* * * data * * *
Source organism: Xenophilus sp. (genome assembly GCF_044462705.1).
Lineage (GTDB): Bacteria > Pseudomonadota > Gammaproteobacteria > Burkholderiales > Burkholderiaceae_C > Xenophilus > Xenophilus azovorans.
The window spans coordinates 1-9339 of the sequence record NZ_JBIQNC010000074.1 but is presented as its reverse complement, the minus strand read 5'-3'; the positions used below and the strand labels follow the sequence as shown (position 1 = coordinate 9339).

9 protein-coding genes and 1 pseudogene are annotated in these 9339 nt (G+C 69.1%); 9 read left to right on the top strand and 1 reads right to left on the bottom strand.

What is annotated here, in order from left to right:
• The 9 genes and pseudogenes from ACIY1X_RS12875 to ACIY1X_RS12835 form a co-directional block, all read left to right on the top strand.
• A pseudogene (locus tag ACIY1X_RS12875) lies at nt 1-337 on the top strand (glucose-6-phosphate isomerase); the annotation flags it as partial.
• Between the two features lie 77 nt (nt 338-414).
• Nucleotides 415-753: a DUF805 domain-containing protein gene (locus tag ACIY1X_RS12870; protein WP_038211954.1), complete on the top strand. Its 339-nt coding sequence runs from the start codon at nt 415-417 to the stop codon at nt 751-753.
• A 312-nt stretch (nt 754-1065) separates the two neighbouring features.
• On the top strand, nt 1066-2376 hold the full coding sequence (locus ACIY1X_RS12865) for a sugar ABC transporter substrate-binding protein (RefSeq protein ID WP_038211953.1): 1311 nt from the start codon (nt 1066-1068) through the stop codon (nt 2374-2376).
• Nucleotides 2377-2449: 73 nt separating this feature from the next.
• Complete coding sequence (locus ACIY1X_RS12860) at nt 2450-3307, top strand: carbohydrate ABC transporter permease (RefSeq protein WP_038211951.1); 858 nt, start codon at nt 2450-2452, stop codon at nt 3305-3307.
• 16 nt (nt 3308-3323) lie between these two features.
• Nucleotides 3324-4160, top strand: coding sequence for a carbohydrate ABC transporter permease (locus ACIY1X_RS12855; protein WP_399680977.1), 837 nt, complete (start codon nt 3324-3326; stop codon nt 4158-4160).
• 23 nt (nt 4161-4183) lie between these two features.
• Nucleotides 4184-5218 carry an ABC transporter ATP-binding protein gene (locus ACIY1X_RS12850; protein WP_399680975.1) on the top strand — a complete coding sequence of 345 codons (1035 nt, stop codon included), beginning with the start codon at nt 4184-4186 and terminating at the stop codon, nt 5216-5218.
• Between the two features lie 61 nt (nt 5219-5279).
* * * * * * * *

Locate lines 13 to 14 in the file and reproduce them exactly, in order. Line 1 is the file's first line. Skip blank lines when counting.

• Complete coding sequence (locus ACIY1X_RS12860) at nt 2450-3307, top strand: carbohydrate ABC transporter permease (RefSeq protein WP_038211951.1); 858 nt, start codon at nt 2450-2452, stop codon at nt 3305-3307.
• 16 nt (nt 3308-3323) lie between these two features.